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Bloomberg News January 15, 2002

U.S. Senator Suggests Leaving Saudi Base, Citing Unfriendliness

by Paul Basken and Tony Capaccio

Washington, Jan. 15 (Bloomberg) -- The chairman of the Senate Armed Services Committee suggested the U.S. withdraw from its prime military base in Saudi Arabia, citing a series of actions that have made Americans feel unwelcome in the country.

Senator Carl Levin, a Democrat of Michigan, cited Saudi Arabia's financing of anti-Western fundamentalist Muslims and its restrictions on female U.S. service personnel as reasons for leaving the Prince Sultan Air Base near the Saudi capital, Riyadh.

``I'm left with an uneasy feeling that we're at a place where we are not particularly wanted,'' Levin said of the base, which houses some 4,500 U.S. service members and is the largest of about a half-dozen U.S. installations in Saudi Arabia.

Levin's suggestion comes four months after the Sept. 11 terrorist attacks, blamed by the U.S. on Saudi exile Osama bin Laden, who cited the U.S. military presence in his home country as one of his grievances. The U.S. has maintained bases in Saudi Arabia and neighboring countries since the Gulf War a decade ago.

Prince Sultan houses what the Air Force has touted as its most sophisticated ``combined operations center'' for conducting air operations in the region. Much of the Afghanistan air campaign, including the daily compilation of the primary attack plan, takes place at the base.

Saudi Cooperation

The Bush administration has identified at least 15 of the 19 hijackers involved in the Sept. 11 attack as Saudi nationals. Although the administration has repeatedly praised Saudi cooperation with the investigation, some U.S. lawmakers have questioned that assessment.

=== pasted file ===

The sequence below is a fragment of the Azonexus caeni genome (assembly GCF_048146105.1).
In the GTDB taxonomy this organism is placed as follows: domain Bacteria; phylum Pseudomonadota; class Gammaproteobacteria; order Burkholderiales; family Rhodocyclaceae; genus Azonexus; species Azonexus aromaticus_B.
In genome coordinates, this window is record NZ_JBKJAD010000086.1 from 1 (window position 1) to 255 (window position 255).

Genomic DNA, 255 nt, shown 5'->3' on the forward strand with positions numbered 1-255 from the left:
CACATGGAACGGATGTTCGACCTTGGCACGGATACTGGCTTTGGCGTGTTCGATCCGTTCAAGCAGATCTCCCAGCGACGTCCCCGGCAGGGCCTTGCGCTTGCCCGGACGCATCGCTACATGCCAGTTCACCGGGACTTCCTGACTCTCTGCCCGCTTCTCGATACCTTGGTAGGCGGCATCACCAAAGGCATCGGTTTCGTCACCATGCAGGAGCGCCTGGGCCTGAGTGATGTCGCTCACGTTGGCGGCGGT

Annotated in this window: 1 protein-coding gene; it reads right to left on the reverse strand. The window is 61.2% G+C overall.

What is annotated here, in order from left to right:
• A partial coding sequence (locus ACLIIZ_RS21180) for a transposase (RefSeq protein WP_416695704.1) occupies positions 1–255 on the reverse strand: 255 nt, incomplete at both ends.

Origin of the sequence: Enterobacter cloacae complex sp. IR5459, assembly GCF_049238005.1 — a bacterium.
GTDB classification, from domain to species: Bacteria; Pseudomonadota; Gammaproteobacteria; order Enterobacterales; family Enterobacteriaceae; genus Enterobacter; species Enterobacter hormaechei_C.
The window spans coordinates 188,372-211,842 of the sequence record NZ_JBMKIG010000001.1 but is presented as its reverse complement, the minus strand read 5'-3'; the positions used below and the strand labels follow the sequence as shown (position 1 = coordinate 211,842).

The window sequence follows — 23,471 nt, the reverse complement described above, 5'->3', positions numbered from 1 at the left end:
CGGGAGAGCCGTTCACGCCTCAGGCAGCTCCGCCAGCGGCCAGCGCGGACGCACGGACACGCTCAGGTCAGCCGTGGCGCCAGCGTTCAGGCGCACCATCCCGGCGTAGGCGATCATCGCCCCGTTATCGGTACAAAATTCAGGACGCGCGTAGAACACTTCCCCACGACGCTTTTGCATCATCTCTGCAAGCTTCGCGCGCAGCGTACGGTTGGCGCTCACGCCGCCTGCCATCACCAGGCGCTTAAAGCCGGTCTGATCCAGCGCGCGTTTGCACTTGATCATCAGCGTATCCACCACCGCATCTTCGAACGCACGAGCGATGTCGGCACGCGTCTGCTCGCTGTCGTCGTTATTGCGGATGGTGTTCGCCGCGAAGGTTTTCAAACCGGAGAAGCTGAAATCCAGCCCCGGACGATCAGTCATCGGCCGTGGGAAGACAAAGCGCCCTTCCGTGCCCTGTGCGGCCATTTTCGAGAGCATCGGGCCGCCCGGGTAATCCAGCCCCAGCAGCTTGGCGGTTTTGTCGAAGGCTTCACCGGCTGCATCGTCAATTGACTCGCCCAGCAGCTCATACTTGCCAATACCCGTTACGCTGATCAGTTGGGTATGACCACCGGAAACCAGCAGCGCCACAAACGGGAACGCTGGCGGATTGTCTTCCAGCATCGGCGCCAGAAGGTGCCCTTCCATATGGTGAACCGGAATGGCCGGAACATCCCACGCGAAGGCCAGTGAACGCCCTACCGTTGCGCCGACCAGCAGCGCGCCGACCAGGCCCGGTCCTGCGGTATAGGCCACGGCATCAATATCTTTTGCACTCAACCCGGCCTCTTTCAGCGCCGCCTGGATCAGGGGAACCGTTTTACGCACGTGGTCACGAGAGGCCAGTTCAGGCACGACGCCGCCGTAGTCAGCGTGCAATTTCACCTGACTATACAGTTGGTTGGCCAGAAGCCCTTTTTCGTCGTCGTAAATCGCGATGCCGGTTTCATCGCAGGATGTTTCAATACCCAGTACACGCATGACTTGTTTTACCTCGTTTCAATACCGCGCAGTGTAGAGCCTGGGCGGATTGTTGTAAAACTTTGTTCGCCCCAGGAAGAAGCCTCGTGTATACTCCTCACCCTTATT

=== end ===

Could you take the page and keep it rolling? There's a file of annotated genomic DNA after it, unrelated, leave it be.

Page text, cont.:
The administration's reluctance to pressure the Saudis reflects the fragility of a relationship in which the Saudi monarchy is a leading producer of oil and the U.S. is its military protector, lawmakers and analysts said.

Levin, addressing a Defense Writers Group breakfast in Washington, cited the case of Lieutenant Colonel Martha McSally, the U.S. Air Force fighter pilot who is suing the government over its requirement that she comply with Saudi rules requiring women to be dressed in a head-to-toe gown when traveling off the base.

U.S. forces moved to the 80-square-mile Prince Sultan base, about 50 miles south of Riyadh, following attacks on less- protected U.S. facilities in 1995 and 1996.

``There's a real problem when we're told that a country that's presumably an ally of ours doesn't want us to be seen by its people, so we are moved out from a more urban environment to a desert environment, and that some of our personnel got to be restricted in ways that which were significantly unacceptable to us,'' Levin said.

`Soured' Opinion

Levin's remarks demonstrate that U.S. public opinion of the Saudis has ``soured considerably'' since Sept. 11, said Tom Keaney, a retired Air Force colonel and executive director of the Foreign Policy Institute at Johns Hopkins University's School of Advanced International Studies.

The Bush administration still describes the Saudis as cooperative in fighting terrorism, though it might pursue Levin's suggestion, Keaney said.

``They see they have other options, and this is a way of pressuring the Saudis,'' he said.

Other countries that might welcome an expanded U.S. presence include Qatar, which already is host to a large U.S. base, said John Pike, director of GlobalSecurity.org, a Washington-based defense analysis group.

``There's certainly nothing irreplaceable about Prince Sultan,'' Pike said.

And the Saudis might welcome the move, since they recognize the political costs of a high-profile U.S. presence, Keaney said.

Copyright 2002 Bloomberg News